The death has taken place in London after a long illness of former NUJ president and organiser Kyran Connolly. A hugely popular figure in NUJ activities of all sorts, Kyran is survived by his sister and twin brother.
In addition to his many years as a lay activist in the union, Kyran had also worked as a full-time NUJ organiser.
More than a hundred people attended Kyran's funeral Mass and cremation in West London on February 28. In addition to many NUJ members, others who joined the family at the events to mark the death of a much-loved comrade included representatives of the Cuba Solidarity Campaign, of which Kyran was an enthusiastic supporter, and activists from the trade union movement in London and beyond.
Last year, despite being ill with cancer, Kyran attended the union's delegate meeting in Newcastle as a delegate from his beloved Book branch. The warmth of his reception from fellow-delegates reflected the deep affection the NUJ felt for Kyran, a multi-faceted individual whose sense of fun often disguised his considerable intellectual achievements.
NUJ general secretary Michelle Stanistreet said: "Kyran had been receiving treatment for cancer for some time. But he was delighted despite ill health to be able to get to the delegate meeting in Newcastle as part of the Book branch delegation and see so many of his old friends and comrades – and I think everyone who got to spend time with him at DM realised just how much he enjoyed himself! He'll be much missed by his many friends and comrades in the NUJ."
Despite his many years living in London and other places across the globe, Kyran remained a Dubliner at heart, with a profound interest in Irish culture and language as well as the Irish and world labour movement.
NUJ Irish secretary Seamus Dooley said: "Kyran was enormously proud of his Dublin roots and was a regular visitor to his native city.
"He would inevitably call in to the NUJ Irish office and contact his old friends and comrades. When possible he would visit a branch meeting or drop in to the Cle club for a music session.
"Kyran was passionate about the NUJ and as president led a protest outside Dublin District Court when then Irish Independent journalist Liz Allen faced prosecution under the Official Secrets Act.
"Even in failing health Kyran kept in touch with the Irish office and was especially interested in learning about the 1913 Centenary programme. He admired the spirit of Jim Larkin and throughout his life Kyran was imbued with that same spirit."
Kyran was elected NUJ vice-president when Anita Halpin, more recently the union's general treasurer, became president. She said:"We'll all miss Kyran's quirky uniqueness which hid a depth of political understanding and compassion. An internationalist to the core, Kyran's commitment and service to our union was second to none. A true comrade in arms, I will remember him with great affection and gratitude for his friendship and support, especially as my vice-president."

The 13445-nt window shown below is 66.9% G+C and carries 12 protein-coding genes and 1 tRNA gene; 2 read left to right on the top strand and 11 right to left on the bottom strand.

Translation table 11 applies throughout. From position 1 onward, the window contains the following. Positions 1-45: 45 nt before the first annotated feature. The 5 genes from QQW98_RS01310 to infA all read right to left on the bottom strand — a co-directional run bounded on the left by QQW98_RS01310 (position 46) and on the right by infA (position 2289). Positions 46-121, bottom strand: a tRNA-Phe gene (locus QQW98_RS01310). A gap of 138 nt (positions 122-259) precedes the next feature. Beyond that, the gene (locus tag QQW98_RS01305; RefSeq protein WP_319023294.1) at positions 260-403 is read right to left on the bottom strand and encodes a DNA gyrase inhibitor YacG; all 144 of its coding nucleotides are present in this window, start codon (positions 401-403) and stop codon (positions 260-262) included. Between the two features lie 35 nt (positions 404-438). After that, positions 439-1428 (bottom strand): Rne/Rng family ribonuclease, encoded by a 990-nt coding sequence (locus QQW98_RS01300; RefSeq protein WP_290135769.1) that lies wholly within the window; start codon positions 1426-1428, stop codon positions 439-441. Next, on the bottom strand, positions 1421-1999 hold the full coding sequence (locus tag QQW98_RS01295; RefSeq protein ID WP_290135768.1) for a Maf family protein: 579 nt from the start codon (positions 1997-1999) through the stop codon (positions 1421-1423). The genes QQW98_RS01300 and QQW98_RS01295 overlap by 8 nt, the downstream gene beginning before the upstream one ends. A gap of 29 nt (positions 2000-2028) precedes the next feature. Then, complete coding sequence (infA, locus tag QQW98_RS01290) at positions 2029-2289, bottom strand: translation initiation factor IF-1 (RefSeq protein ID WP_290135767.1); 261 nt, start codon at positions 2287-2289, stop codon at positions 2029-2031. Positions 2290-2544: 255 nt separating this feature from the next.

Kyran's veteran Book Branch colleague Mitzi Bales writes: "Kyran's last years were an ordeal, with setback after setback striking him like a battering ram. This sent him into deep despair some of the time, but he always pulled through with his quirky and likeable personality intact. Then he acted ardently for the social and political purposes that identified him: the union's Book Branch, the Cuba Solidarity Capaign, keeping in touch with friends far and near, bestowing kindnesses everywhere. Eloquently loquacious, he was ever true to his revolutionary principles. The Kyran who was passionate and compassionate, pedantic and comedic, intellectually brilliant and lightly entertaining leaves many many of us grieving."
Kyran's friends on the NUJ Book Branch committee remember him with great fondness: "Kyran Connolly, NUJ Book Branch activist Kyran was a founder member of the NUJ Book Branch and served members employed in book publishing at every level of the NUJ from chapel rep to National Executive Committee, where he represented Books for many years.
"He was particularly proud of the time in the 1980s when he and other Book members employed by the British Printing Corporation had fought job losses and defended union rights with a strike and workers’ occupation. Kyran regularly argued that the union should never accept voluntary redundancy – believing that it meant the loss of a job from the industry, and no one has the right to consent to that.
"Kyran was always there for members who needed help, dealing with numerous personal cases, redundancies and supporting chapels in struggle, often on the picket line.
"He was the guardian of the Book Branch banner, which he carried proudly on many demonstrations – including regularly on the London May Day March.
Kyran was an internationalist and fluent Spanish speaker who had travelled widely and took a special interest in South America including the Cuba Solidarity Campaign and support for the Bolivarian Revolution in Venezuela.
"His strong instinct was to support workers in struggle – no matter where they were. While strongly opinionated politically, Kyran treated all those he met with respect – and also had a great sense of mischief and joie de vivre. He enjoyed a drink and good craic.
"Kyran was an inspiration to all, and a good friend to many.
"He was a great class fighter and will be fondly remembered by those who knew him. As Kyran would say: “La lucha continua!” (the struggle goes on)."